Investing for the Old Age: Pensions, Children and Savings
Econpubblica Working Paper No. 138
31 Pages Posted: 6 Feb 2009
Date Written: December 5, 2008
In the last century most countries have experienced both an increase in pension spending and a decline in fertility, We argue that the interplay of pension generosity and development of capital markets is crucial to understand fertility decisions. Since children have traditionally represented for parents a form of retirement saving, particularly in economies with limited or non-existent capital markets, an exogenous increase of pension spending provides a saving technology alternative to children, thus relaxing financial (saving) constraints and reducing fertility. We build a simple two-period OLG model to show that an increase in pensions is associated with a larger decrease in fertility in countries in which individuals have less access to financial markets. Cross-country regression analysis support our result: an interaction between various measures of pension generosity and a proxy for the development of financial markets consistently enters the regressions positively and significantly, suggesting that in economies with limited financial markets, children represent a (if not the only) way for parents to save for old age, and that increases in pensions amount effectively to relaxing these constraints.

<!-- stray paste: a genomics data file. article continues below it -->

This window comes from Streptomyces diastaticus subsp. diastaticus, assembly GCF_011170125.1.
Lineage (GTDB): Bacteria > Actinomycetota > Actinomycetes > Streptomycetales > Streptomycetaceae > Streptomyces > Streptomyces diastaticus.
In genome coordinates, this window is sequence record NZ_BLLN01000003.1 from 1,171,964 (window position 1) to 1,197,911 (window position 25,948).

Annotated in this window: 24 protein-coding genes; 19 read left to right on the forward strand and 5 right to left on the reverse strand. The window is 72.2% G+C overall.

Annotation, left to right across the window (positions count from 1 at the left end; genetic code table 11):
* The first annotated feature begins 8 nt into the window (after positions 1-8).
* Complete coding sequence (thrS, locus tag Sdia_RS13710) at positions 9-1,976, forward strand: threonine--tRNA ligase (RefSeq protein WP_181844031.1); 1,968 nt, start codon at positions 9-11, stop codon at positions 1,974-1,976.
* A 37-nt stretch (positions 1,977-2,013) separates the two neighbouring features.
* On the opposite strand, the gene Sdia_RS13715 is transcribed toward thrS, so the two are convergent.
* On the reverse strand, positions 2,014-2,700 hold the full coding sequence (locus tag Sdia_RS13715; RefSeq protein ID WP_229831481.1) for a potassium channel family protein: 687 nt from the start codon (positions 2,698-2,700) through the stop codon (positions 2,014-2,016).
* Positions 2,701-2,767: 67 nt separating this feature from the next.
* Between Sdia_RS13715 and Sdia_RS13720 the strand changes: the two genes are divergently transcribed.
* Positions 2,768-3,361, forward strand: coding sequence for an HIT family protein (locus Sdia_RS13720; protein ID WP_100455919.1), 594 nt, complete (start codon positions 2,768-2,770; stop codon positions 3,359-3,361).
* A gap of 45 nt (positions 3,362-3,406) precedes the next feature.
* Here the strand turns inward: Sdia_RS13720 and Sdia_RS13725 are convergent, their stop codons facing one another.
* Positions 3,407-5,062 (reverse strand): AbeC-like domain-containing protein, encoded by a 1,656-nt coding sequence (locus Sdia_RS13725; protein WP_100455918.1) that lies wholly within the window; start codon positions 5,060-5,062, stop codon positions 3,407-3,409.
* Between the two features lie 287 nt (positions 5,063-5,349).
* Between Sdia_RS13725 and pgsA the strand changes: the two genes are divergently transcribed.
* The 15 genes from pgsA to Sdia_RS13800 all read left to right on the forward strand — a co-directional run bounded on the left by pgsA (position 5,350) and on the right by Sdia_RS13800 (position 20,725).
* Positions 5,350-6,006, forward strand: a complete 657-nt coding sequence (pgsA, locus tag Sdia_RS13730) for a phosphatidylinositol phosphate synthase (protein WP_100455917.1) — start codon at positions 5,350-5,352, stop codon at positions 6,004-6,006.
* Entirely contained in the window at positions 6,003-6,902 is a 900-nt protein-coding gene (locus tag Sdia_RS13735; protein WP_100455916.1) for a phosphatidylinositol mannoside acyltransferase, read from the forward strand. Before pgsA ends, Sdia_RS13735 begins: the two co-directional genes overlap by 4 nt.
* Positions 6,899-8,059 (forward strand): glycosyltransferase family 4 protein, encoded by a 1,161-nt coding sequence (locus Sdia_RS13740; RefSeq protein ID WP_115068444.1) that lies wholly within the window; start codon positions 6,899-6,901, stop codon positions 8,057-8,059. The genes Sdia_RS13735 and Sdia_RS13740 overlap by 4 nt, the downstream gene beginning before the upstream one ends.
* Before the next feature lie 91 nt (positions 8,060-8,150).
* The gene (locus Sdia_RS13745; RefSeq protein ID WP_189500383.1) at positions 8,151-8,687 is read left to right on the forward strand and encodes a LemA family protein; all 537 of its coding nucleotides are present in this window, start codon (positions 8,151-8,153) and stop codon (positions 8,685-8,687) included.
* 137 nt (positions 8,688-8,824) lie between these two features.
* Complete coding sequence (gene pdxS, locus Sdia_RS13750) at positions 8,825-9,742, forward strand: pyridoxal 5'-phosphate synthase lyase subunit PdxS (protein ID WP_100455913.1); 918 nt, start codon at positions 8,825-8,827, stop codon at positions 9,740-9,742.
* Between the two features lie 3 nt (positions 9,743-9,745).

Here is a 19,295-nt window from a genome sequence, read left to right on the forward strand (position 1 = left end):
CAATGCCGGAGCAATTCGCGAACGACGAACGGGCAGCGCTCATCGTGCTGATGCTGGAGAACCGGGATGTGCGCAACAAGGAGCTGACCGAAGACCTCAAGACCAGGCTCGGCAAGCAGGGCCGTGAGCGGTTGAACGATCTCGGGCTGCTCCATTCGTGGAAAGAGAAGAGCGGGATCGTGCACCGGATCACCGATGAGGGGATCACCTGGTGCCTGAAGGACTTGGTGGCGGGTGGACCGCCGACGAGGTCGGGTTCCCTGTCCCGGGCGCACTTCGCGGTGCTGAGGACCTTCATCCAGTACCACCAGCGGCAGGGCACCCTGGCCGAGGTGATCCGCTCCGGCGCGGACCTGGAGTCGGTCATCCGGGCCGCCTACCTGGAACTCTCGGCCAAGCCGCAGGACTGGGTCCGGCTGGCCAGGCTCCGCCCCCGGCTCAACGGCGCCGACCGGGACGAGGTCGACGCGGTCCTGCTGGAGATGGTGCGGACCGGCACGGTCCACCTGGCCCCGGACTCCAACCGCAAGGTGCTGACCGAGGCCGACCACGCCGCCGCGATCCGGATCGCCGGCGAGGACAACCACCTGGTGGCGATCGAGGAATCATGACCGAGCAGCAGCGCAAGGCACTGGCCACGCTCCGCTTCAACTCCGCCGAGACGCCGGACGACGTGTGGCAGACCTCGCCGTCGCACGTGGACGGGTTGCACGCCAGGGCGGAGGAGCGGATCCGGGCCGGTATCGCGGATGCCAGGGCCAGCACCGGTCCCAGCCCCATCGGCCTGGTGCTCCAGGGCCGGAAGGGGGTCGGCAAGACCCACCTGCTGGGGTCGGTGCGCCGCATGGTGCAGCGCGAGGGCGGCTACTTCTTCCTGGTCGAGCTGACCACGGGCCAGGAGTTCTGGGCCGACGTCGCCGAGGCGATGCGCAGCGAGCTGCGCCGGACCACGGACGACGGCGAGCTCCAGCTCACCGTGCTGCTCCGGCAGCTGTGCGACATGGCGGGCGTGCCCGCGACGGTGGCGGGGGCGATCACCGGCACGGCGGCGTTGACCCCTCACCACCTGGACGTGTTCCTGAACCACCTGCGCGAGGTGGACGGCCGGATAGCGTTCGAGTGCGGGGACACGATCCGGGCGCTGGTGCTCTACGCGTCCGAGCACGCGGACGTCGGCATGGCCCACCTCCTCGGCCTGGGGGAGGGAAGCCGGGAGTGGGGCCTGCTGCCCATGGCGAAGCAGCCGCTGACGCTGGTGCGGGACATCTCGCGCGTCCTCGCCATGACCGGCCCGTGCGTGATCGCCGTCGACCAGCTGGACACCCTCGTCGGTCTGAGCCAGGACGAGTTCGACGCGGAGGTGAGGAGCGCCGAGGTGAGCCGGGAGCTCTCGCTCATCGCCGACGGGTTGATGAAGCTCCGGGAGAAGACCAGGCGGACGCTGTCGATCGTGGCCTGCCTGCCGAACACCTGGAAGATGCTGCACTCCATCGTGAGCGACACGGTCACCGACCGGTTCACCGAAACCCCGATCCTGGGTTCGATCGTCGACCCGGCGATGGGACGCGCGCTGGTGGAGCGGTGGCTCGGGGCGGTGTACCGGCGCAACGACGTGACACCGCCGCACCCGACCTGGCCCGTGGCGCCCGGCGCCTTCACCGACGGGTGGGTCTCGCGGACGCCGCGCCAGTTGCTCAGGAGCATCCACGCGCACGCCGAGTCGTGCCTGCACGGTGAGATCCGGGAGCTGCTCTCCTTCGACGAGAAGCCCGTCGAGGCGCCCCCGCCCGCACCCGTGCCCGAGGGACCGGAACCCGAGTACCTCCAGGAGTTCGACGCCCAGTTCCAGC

Keywords: PAYG pension systems, fertility, financial markets, intergenerational
JEL Classification: H55, J13
Suggested Citation: Suggested Citation